8. Wear comfortable shoes. If you plan on spending hours on your feet, you might as well be comfortable.  Just keep in mind that if you plan on trying on dress shoes, you may want to bring dress socks or stockings so that you won’t have to try them on with sport socks or barefoot.

Moving for Cheap – How to Save Big

Monday, October 11th, 2010

Unlike weddings, vacations or new cars, moving is an oft-forgotten expense, one that most people don’t save money for on a regular basis.  And with the chance that your move could cost thousands (if not tens of thousands) of dollars, it’s important to think about how you can save money on your move.  Follow these 13 suggestions to reduce your moving expenses considerably and to enjoy moving for cheap without sacrificing the quality of your moving experience.

  • Get multiple moving quotes. The first step in the search for a cheap move is to compare several moving quotes so that you’ll know with certainty that you’re getting the best possible price.  When interviewing your potential moving companies, make sure that you aim to…
  • Be transparent. If you know that your move will require special accommodations, make them known from the outset.  While you may receive lower moving quotes if you omitCheap Moving certain details about your move, rest assured that you won’t be exempt from paying these additional fees.  Knowing about them in advance will help you compare your price quotes more accurately.
  • Don’t be shy.   If you think that a potential moving company might be negotiable on the price, ask for a reduction.  Or, once you’ve received your moving quotes, try asking your favorite movers to beat the lowest price quote, and see if they’ll reduce their price.
  • Love it or leave it.  Don’t spend money to move anything that you don’t truly love.  You can move more cheaply if you’re moving a smaller load, so don’t hesitate to get rid of anything that you don’t truly love.
  • Pack by yourself. Moving companies will charge you a significant sum both for packing materials and for the time it takes to pack your belongings.  You can save a small fortune by purchasing your own packing materials and packing non-breakable items yourself.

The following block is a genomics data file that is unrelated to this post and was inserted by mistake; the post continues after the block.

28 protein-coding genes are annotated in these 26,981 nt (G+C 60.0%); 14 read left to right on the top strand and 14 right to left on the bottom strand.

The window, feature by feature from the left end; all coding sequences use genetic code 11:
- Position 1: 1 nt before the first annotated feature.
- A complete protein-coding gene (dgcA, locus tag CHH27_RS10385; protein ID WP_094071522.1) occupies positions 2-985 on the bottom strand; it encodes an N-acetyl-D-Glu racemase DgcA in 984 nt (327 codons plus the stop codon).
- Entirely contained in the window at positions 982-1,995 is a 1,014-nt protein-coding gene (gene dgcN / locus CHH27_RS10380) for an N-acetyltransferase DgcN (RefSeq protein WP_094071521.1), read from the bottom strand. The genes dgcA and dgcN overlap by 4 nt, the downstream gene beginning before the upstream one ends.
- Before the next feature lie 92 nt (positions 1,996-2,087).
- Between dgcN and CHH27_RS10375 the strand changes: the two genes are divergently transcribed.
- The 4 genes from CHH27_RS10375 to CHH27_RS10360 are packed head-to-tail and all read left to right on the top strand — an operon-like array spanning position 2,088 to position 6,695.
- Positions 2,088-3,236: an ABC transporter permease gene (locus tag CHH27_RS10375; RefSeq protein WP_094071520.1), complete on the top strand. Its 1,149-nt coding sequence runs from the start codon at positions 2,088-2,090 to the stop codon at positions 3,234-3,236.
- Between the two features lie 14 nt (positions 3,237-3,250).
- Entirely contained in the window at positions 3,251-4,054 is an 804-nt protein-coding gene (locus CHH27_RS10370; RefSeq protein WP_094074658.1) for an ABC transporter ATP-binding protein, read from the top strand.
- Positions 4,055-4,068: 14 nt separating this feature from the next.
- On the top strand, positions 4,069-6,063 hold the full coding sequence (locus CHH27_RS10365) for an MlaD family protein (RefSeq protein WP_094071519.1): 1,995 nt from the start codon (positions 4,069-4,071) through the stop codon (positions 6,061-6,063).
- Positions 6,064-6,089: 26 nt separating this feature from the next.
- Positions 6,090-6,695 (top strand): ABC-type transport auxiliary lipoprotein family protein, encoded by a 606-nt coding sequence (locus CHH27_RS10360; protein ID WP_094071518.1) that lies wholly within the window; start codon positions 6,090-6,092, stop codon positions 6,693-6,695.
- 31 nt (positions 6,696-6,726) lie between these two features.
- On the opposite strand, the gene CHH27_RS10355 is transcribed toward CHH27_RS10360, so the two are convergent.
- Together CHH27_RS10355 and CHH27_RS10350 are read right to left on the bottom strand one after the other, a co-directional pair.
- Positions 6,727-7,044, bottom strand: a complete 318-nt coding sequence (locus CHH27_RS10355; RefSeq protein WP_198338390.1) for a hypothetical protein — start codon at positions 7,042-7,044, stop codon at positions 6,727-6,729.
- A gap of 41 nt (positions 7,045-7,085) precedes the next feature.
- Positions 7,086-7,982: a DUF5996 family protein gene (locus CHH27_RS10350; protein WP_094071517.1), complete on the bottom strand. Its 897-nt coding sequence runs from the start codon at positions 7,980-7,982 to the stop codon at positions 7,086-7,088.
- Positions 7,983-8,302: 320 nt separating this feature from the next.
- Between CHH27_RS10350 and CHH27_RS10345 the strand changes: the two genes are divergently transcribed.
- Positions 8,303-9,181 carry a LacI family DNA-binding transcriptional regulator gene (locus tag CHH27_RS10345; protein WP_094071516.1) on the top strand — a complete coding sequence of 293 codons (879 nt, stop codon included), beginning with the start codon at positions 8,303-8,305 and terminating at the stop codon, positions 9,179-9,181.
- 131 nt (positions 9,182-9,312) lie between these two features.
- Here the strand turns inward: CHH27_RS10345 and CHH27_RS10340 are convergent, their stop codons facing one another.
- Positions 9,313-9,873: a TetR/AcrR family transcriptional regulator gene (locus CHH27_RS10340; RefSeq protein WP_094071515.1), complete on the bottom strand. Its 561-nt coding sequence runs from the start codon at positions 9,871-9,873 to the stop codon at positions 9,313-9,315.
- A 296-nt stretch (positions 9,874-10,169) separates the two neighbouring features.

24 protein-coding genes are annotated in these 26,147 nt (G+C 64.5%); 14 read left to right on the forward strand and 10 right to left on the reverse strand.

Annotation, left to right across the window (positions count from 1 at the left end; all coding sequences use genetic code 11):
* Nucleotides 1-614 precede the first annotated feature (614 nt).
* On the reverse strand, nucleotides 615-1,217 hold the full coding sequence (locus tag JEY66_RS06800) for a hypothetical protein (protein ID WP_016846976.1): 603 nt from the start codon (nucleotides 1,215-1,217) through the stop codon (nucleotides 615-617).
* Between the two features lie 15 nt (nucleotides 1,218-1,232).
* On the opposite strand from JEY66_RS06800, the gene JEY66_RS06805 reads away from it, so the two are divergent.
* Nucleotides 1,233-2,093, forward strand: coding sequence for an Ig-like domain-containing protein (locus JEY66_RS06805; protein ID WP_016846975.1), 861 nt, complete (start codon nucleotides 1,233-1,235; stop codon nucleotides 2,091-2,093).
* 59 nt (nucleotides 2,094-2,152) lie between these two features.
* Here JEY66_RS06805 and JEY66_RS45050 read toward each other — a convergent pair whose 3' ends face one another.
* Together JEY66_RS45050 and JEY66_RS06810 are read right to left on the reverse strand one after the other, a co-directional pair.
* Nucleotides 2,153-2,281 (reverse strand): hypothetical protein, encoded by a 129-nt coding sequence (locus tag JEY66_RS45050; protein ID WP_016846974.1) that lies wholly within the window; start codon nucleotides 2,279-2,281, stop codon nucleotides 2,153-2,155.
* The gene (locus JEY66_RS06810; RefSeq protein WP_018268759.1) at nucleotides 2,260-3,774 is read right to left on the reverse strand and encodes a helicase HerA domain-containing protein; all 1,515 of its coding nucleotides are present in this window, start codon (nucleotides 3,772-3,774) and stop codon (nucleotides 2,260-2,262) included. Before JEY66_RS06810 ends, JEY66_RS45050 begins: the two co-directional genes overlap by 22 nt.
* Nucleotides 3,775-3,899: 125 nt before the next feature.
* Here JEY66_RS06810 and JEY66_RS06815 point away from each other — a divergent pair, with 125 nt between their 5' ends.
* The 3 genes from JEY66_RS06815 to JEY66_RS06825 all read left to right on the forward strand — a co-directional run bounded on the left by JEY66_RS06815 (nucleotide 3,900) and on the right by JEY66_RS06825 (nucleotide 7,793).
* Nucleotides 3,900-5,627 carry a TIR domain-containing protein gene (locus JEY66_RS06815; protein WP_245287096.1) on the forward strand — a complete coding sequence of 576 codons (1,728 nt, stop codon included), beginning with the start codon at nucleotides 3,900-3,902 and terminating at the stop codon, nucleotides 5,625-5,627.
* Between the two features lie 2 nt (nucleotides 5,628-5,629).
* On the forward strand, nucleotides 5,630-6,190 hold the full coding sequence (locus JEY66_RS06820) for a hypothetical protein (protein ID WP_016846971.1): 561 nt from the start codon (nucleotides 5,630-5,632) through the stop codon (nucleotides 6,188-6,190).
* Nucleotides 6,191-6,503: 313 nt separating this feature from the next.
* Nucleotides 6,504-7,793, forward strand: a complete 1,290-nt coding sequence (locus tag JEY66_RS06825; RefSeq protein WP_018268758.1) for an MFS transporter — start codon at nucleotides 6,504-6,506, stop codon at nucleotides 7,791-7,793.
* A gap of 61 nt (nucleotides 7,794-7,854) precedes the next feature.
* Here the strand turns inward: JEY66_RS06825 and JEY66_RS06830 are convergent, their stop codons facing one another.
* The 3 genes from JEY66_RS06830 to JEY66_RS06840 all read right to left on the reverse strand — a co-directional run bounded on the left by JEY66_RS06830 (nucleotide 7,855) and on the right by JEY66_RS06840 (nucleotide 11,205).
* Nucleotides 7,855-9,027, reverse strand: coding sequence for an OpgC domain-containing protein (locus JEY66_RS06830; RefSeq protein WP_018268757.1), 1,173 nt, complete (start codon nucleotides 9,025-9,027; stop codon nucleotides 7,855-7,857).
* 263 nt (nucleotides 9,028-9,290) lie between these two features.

• Ask for help.  Asking your family and friends to help out with your move can be a great way to reduce the costs of the experience.  You’ll get to enjoy time with your loved ones without paying steep fees to your movers.
  • Drive instead of flying.  If you’re bringing your car with you, driving it instead of paying for a car shipper can save you significant amounts of money – especially if you’re moving with a large family.  If you’re moving to a place that is far from the nearest airport (like Chattanooga, for example), driving can be an even more practical and affordable option.  You can save more by mapping out the cheapest gas stations on your route.
  • Stay organized. When moving, it’s important to remember that time is money.  If you are disorganized your movers will have a harder time with the process, which will cost you money.  Even if you’re embarking upon a do it yourself move, staying organized can spare you from hours of frustration and wasted time.
  • Leave out the liquids.   Whether you’re a liquor connoisseur or simply can’t part with your collection of flavor extracts, you should think strongly before packing any liquids – especially those that are flammable.  Although most movers expressly prohibit transports of these items, many people assume that they know better, and moving with liquids can wreak havoc on your other belongings in the event that one of the bottles spills or breaks.  You’ll save the aggravation and expense of potential damages by leaving the liquids behind.